• Mind Boggler 9 (⅖) is potentially very valuable as it’s easy to set up, benefits Raihan & Flygon directly, and it also helps fill the severe deficit of Sync Pairs that can reliably debuff the opposing team’s Special Defense.

Next are the tiles that are nice to have, but are either niche or not generally worth going out of the way for:

  • Team Pinpoint Entry 1 (⅖) is useful for helping Fire Spin land, as well as helping any teammates that may have inaccurate moves.
  • Sand Alert 5 (⅗) is an easy way to effectively double Sandstorm duration, though most stages should be done by the time it’s ended.
  • Sandstorm: Propulsion 9 (⅗) is great when paired with other Sync Pairs that have similar effects, or it can be abused if you want to roll MP Refresh 3.
  • Solar Sync is a staple for Sun-centric builds, as well as support for Sun-loving partners.
  • Can’t be Tamed! MP Refresh 3 (⅖) can max out Raihan & Flygon’s Special Attack and Critical Rate when it works, but more importantly it can also grant an additional Super Effective Up Next effect for the entire team.
  • Sandstorm: Slippery Sidekicks 1 (⅖) is handy for a bit of defensive support, but +1 or +2 Evasion generally won’t make a huge difference in most stages.
  • Twister: Move Gauge Refresh 3 (⅕) can help for particularly slow teams, but it’s not super-important.

Finally, these are the tiles that are probably best to ignore unless they somehow play into a bigger strategy in some way:

  • MAX Team Smarts 9 (⅗) has its uses, but isn’t really worth going out of the way for.
  • Fire Spin: Move Gauge Refresh 3 (⅕) is less important as it will tend to be used less.
  • Pokey Trap 3 (⅖) adds a bit of damage every turn, but not enough to make a tangible difference in most cases.

Raihan & Flygon can definitely shine at ⅕, and are perfectly good here if you just want a Weather unit with some very nice extras. They become a potential Tech menace at ⅖ with a potentially useful yet slow to setup AoE Special Defense drop and increased Flinch odds, making them very valuable at this move level. Finally, ⅗ primarily unlocks their Sync Nuke capabilities, which is where they can really help out with team damage.

Lucky Skills

Critical Strike 2 is the top Sync Nuke pick from the normal pool. A more Tech-oriented build can also make use of Defense Crush 2 for team support as well. From the Deluxe pool, Weathered Warrior 3 is generally the best choice as it has perfect synergy with Raihan & Flygon’s basic kit for sheer damage output, while Mind Games 2 is another great choice for a more supportive set when paired with Special attackers. Head Start 1 is also very much worth considering here, as when combined with Sandstorm: Propulsion 9 on their grid, a full cycle-skip becomes very doable.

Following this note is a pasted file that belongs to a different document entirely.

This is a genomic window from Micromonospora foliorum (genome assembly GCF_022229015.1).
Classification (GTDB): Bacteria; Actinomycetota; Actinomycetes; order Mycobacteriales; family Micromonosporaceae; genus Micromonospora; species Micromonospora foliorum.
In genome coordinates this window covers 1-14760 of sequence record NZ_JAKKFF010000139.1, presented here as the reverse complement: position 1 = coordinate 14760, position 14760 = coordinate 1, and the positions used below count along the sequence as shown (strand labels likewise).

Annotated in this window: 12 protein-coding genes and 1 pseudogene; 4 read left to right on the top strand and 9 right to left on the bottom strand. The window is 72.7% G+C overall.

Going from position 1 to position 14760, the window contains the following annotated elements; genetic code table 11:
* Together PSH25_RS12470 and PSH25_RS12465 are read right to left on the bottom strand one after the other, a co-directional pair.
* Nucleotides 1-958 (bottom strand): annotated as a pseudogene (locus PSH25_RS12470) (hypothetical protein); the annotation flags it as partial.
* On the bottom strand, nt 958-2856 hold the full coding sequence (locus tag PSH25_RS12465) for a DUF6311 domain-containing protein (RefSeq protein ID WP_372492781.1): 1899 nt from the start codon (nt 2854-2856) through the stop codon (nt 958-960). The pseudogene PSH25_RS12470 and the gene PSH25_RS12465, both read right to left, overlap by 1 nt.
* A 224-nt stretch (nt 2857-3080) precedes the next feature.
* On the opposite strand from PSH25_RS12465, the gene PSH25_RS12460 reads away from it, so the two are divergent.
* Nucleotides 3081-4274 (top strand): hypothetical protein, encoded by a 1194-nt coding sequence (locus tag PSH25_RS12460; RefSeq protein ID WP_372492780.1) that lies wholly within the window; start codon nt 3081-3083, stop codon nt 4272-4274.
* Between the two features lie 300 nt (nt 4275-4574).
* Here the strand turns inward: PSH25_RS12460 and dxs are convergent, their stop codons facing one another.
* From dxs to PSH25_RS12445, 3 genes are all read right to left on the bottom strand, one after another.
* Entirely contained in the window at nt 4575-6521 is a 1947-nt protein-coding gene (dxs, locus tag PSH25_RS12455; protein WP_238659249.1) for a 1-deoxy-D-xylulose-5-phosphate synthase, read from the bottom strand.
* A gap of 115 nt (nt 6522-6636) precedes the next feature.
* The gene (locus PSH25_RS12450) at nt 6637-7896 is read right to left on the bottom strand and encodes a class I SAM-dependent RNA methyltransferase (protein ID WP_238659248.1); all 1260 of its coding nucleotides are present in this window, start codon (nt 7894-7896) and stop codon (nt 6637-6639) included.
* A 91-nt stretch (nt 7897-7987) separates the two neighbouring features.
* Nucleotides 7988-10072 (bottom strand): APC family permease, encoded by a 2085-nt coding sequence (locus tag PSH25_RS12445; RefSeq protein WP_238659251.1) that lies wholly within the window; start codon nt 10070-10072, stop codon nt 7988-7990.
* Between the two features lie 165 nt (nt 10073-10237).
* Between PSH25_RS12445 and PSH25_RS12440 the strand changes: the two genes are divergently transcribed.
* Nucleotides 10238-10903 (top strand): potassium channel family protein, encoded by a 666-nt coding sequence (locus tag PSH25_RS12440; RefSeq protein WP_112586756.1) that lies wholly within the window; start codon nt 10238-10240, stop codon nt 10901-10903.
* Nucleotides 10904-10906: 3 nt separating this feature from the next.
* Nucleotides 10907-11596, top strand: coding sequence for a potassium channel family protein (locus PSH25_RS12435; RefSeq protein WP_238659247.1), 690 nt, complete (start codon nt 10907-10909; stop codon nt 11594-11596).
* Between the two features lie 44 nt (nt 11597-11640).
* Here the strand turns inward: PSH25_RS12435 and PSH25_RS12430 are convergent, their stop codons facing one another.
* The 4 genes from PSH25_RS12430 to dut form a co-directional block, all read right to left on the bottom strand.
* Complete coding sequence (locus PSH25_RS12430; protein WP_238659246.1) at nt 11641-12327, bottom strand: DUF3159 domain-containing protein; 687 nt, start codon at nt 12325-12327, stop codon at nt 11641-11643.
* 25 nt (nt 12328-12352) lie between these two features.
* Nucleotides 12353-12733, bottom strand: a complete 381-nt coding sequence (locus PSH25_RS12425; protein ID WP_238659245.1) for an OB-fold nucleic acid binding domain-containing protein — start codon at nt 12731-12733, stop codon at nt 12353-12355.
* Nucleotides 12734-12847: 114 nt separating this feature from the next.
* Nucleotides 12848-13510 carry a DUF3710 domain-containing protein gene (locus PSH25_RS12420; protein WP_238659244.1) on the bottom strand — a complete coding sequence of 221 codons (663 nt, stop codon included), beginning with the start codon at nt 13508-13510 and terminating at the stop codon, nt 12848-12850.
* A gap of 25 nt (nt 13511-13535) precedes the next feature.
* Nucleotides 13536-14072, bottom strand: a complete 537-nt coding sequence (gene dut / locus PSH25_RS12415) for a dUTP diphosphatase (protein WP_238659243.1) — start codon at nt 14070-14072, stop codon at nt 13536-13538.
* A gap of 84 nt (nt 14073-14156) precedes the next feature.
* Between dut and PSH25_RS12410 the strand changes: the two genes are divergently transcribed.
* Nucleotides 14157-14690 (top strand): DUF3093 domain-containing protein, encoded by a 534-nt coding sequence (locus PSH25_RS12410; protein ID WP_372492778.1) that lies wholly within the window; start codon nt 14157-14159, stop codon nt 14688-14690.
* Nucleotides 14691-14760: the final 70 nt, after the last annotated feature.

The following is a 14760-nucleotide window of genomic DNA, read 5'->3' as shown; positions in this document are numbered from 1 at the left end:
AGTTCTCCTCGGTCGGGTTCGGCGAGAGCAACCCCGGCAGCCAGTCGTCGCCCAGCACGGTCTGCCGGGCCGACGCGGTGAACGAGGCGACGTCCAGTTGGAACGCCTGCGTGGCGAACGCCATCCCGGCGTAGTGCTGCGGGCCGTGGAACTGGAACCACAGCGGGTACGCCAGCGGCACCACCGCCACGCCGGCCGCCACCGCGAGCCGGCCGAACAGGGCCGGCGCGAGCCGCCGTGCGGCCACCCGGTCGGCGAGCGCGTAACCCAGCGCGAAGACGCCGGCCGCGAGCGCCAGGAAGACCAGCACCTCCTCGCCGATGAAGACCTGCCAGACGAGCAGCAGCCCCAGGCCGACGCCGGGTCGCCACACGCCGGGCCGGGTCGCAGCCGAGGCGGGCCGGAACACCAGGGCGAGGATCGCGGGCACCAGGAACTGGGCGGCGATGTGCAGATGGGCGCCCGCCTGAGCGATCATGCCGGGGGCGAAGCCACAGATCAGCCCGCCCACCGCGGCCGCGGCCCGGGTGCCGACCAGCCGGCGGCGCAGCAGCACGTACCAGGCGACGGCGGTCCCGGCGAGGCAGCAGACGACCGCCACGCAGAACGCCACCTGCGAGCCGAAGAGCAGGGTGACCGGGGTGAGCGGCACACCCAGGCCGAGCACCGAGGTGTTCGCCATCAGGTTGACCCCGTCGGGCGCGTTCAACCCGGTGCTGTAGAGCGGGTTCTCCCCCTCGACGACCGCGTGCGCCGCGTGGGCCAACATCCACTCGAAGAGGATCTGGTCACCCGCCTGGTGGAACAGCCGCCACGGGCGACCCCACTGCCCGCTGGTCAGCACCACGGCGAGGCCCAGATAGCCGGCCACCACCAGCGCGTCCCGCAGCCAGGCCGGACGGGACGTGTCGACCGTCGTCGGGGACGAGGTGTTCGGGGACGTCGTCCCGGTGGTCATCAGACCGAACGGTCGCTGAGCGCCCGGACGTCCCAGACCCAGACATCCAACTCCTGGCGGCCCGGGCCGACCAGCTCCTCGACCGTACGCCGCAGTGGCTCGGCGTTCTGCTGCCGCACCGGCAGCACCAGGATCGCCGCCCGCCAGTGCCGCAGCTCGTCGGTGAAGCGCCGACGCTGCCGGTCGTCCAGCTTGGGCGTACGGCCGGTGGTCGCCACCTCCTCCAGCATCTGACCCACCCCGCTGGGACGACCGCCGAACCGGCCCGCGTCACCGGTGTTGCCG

Team Comps

The obvious picks here are the big-name weather users, in particular those who can take advantage of Sun and Sandstorm. Maxie & Groudon, Ingo & Excadrill, Silver & Ho-oh, and Cynthia & Garchomp are all examples of this, as they synergize well with Raihan & Flygon’s core strategy. Sync Pairs capable of setting other weather types like Maxie & Kyogre, May & Swampert, Palentines Bea & Vanilluxe, or Summer Steven & Alolan Sandslash are also viable picks for their ability to set their signature weathers and grant Raihan & Flygon their weather-based bonuses as well, though they don’t get much from Raihan & Flygon in return aside from some basic Tech abilities. Lucas & Dialga are also worth a mention here, as their type-boosting capabilities can co-exist on the field, and allow for some potentially devastating burst damage when combined, especially if Raihan goes for Max Wyrmwind while Dragon Zone is active.. 

When picking up support for Raihan & Flygon, then a bit of help with Critical Rate and Special Attack is appreciated. The list of Sync Pairs capable of filling this out is pretty vast at this point, and includes Sabrina & Alakazam, Kiawe & Alolan Marowak, and Lyra & Meganium. The latter of these Sync Pairs is of particular note due to their synergy with and ability to make Sunny Weather. Honestly, that’s about all that Raihan & Flygon need. They’re not going to be hitting for monumental damage, so most players will use them for weather/tech capabilities with a Sync Move thrown in here and there for good measure.

Is It Worth Pulling?

Raihan & Flygon are a bit more polarizing than the other 2.5 year units. Their kit has a few very valuable features, but it lacks the “wow” factor that the competition sports to varying degrees. Despite this fact, they’re still highly effective and can offer great role compression, especially for newer players looking for a unit to help out with different types of weather. Consider the competition before spending, but know that Raihan & Flygon will likely serve those who invest in them well.

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About the Author(s)

Long-time Gamepress fan and writer for Pokemon Go and Pokemon Masters sub-site